Meanwhile, while Joe was out getting me my million, I went to the three Democratic Lions of the House – senior legislators known for powerful floor speeches and generally liking to take sides with the little guy, the underdog. I tell them the deal I hatched and that it was going to have to be up to them to rise and speak against the Pomeroy motion because my pact with the devil meant I couldn’t be there. “Whoa!! You’re pretty good at this politics business – nice job; sure we’ll help you out,” they said. So later that day, once the House convenes in floor session, Pomeroy rises and makes the motion to reconsider. Everyone looks to me because I’d led the fight against the bill the day before – BUT I’M WALKING OFF THE FLOOR.
With all eyes on me, I sure felt like a heel for having gotten the trust of a majority of the legislators the day before but now I’m letting them down as if I hadn’t known what I was doing. I quick dart up the back stairs and find a place I can peek out to watch what happens next. After Pomeroy makes his pitch as to why the bill is good for little guys, Rep. Paul Ogren rises: “Mr. Speaker, Members – You don’t want to go back to your district and explain why you voted to increase interest rates . . . .” Then Rep. Joe Quinn rises and speaks against the motion. Finally, the greatest orator of my time, Rep. Jim Rice, rises and after warming them up with some laughs almost gets fellow legislators crying at how badly the bill treats the poor amongst us. The bill goes down to a worse defeat than the day before!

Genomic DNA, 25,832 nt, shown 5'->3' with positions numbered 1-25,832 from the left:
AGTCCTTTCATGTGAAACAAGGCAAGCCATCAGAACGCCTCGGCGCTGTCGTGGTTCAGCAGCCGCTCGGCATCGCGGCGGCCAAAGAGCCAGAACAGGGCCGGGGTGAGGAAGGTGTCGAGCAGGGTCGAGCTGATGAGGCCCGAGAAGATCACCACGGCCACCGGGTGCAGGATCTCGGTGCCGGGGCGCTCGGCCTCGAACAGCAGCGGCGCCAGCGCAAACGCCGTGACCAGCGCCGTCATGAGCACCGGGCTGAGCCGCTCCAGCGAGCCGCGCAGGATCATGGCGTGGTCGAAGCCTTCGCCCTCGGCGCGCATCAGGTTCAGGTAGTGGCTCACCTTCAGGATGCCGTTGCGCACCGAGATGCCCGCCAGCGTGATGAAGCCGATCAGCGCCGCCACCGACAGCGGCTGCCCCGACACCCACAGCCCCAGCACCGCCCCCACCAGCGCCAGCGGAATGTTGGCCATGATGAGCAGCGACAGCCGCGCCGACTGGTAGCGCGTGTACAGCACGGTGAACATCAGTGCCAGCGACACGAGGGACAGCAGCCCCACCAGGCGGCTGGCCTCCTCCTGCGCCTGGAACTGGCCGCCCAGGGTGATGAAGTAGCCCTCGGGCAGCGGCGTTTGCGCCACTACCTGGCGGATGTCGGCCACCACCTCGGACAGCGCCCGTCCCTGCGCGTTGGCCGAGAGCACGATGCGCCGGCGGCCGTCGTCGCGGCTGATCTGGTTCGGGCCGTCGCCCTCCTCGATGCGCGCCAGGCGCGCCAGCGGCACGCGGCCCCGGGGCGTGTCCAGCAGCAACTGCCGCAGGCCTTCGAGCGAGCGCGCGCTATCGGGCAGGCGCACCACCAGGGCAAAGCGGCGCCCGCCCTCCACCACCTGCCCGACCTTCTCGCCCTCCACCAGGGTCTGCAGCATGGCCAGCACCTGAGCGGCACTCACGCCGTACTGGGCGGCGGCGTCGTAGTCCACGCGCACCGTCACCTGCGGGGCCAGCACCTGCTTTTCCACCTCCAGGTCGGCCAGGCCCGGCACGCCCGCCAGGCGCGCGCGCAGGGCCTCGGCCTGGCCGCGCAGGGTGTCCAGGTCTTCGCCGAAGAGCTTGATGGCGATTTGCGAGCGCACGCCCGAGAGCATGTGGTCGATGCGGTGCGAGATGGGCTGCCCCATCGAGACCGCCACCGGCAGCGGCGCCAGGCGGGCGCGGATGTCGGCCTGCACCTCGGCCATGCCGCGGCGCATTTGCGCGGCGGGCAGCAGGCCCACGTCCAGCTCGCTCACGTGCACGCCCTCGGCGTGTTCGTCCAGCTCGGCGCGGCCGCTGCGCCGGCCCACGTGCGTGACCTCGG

And that’s how some good lawyers got rich, some of the poor in my district came to be homeowners, and nobody was facing higher interest rates. In fact, the housing program my volunteers had designed ended up winning a national award. As Plato said, politics is an art.